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Rocket Engine pushes puck

  1. Dec 11, 2016 #1
    1. The problem statement, all variables and given/known data

    A toy rocket engine is securely fastened to a large puck that can glide with negligible friction over a horizontal surface, taken as the xy plane. The 4.00-kg puck has a velocity of 3.00ˆi ms at one instant. Eight seconds later, its velocity is (8.00ˆi + 10.0ˆj) ms. Assuming the rocket engine exerts a constant horizontal force, find (a) the components of the force and (b) its magnitude.

    2. Relevant equations

    ΣF = m*a
    a = ΔV/Δt

    3. The attempt at a solution

    Well, I took the all the info and applied it on the various formulas I know, and found the correct results, according to the book. So my problem doesn't lie there, as it's a simple problem of putting the correct quantities in the correct "positions". My problem lies more with "conceptualizing" the problem.

    I also checked the manual, but I can't understand one thing: It says that the force that the engine exerts on the puck is horizontal, so I take it that means the X part of the XY axis', correct? So, if this force is horizontal, then how can he ask me about its component of the net force? Does the statement mean that it's not horizontal per se, just that it acts on the first quadrant? Apart from that, how does the puck develop a velocity at the Y/vertical plane?

    From what I understand from the statement, it's a standard round puck on top of a, say floor, and I've put an engine on the back, that exerts a horizontal F force on it, causing it to move horizontally, but it somehow develops a velocity at both planes. Could anyone explain to me what exactly I'm missing?

    Thanks!
     
  2. jcsd
  3. Dec 11, 2016 #2

    gneill

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    Staff: Mentor

    In this case the Y-axis is not vertical. The entire XY plane is horizontal. If a vertical direction were involved it would (likely) be designated Z.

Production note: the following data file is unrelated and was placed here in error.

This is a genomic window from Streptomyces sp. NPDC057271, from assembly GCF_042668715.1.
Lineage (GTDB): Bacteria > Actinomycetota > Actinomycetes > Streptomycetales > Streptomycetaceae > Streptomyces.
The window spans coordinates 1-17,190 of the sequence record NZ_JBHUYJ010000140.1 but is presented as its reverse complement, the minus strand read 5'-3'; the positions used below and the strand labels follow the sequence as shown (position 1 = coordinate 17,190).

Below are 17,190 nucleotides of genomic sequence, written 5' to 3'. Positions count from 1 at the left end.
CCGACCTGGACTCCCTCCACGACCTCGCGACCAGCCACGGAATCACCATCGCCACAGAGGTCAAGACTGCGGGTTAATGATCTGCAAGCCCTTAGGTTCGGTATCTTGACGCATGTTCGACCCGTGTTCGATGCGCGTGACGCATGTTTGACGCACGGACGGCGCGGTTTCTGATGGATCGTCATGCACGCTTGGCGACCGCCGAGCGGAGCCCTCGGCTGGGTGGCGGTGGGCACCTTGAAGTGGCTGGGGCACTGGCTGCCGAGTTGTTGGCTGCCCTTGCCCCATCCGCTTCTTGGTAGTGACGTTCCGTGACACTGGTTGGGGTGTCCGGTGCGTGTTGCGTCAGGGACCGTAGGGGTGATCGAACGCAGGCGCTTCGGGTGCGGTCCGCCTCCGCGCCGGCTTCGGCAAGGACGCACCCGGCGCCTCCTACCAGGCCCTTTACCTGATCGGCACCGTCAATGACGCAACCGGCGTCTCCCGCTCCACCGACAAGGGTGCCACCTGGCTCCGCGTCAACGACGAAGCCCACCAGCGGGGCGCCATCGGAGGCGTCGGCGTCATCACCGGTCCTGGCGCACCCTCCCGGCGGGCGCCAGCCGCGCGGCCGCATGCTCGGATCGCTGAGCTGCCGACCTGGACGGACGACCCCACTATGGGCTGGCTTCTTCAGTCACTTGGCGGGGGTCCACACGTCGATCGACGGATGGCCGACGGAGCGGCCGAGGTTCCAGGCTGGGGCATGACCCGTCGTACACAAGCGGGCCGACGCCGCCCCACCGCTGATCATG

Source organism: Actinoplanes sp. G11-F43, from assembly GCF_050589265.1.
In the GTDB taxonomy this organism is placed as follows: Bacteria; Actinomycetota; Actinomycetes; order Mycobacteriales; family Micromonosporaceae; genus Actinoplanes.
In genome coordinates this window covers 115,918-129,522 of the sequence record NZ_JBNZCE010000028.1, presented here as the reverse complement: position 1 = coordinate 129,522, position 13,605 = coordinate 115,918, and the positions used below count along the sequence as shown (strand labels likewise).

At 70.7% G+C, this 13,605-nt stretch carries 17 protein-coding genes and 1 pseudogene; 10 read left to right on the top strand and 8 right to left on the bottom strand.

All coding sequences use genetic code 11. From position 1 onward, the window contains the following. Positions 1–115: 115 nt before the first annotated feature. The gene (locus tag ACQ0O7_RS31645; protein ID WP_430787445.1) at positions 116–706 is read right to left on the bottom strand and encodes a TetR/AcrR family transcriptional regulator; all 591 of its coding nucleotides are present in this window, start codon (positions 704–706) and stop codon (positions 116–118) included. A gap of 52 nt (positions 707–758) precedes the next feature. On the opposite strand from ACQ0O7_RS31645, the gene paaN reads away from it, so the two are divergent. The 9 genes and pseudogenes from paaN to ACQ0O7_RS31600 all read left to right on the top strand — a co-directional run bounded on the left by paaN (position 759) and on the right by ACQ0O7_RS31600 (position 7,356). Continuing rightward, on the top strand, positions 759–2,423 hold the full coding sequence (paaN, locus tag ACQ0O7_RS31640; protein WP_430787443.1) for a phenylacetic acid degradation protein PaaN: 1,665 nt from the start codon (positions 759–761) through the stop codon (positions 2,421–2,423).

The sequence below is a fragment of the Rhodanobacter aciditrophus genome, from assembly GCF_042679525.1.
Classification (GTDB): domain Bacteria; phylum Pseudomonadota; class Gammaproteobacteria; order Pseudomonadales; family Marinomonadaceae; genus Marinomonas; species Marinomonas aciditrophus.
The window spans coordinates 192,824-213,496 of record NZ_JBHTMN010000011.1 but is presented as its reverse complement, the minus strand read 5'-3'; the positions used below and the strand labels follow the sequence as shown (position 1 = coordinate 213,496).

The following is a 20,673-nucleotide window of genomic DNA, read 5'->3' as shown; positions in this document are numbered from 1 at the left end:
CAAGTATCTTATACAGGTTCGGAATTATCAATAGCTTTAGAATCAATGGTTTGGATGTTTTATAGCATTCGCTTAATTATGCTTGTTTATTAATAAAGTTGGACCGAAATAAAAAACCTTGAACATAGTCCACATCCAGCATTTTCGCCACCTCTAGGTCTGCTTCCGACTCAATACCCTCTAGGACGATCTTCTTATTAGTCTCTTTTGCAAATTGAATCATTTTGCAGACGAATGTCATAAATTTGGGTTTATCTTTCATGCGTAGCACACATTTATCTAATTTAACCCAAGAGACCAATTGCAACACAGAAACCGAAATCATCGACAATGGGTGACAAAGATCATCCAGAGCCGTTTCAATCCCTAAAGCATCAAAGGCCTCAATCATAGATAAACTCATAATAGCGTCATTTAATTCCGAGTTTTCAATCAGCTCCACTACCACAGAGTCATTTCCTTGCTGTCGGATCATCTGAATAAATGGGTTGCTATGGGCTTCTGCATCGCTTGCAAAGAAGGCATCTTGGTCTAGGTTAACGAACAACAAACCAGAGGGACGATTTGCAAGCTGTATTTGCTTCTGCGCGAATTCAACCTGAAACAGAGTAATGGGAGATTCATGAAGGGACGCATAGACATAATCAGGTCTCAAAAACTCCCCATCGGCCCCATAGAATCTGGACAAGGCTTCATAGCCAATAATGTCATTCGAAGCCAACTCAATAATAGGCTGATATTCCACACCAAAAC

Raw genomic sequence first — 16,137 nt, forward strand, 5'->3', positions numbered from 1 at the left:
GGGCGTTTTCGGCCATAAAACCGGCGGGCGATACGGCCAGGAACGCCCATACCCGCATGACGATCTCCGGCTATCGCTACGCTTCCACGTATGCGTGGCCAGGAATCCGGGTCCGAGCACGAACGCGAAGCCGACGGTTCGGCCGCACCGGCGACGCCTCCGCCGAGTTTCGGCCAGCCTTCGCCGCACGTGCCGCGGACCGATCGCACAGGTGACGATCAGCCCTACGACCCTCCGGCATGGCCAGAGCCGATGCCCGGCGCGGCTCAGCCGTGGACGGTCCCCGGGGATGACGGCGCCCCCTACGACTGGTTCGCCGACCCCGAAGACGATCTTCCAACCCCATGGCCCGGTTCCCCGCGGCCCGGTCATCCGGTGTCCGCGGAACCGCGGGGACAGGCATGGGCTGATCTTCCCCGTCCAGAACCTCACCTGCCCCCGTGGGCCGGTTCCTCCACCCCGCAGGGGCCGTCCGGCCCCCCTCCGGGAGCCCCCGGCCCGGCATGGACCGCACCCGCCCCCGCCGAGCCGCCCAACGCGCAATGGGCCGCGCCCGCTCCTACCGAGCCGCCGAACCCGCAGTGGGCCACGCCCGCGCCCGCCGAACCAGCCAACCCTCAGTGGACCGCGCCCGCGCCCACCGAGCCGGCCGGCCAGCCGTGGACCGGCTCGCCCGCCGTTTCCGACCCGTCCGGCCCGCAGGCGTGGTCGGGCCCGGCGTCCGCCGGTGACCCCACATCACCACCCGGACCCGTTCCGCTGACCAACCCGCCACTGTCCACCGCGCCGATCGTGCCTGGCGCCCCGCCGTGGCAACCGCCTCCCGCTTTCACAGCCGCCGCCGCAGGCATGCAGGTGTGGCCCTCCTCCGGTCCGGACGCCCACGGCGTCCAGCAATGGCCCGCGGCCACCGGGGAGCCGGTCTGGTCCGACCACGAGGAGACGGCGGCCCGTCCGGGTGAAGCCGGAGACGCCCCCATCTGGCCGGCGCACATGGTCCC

4. Dec 11, 2016 #3
    Ah, so it's as if I'm dealing with 3D object that slides on the ground. And the problem is using the X & Z axis' of the usual XYZ axis, just renaming the Z one Y. So technically, it's moving horizontally, but not in a straight line, it skews a bit to the side. Correct?
     
  5. Dec 11, 2016 #4

    gneill

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    Staff: Mentor

    You've got the picture. The XY plane is generally taken to be horizontal when using a 3D XYZ coordinate system. Z is the usual designation for the vertical direction. X, Y, and Z are really just labels that we have come to use by convention.

    We often use a 2D coordinate system to analyze motions that occur in a plane, such as typical projectile motion, and then we usually assign the X to the horizontal direction and Y to the vertical direction. But this is not strictly necessary. All those projectile motion equations could be written using X and Z instead of X and Y. Or, other letters or symbols could be assigned (UVW, for example). It's really just a matter of convention.
     
  6. Dec 11, 2016 #5
    Got it. Yeah, I know the letters are interchangable, but I've not tackled 3D problems yet, so when I saw "horizontal" my mind went straight to the usual "X is horizontal, Y is vertical" concept.

    Thanks for clearing this up for me!
     
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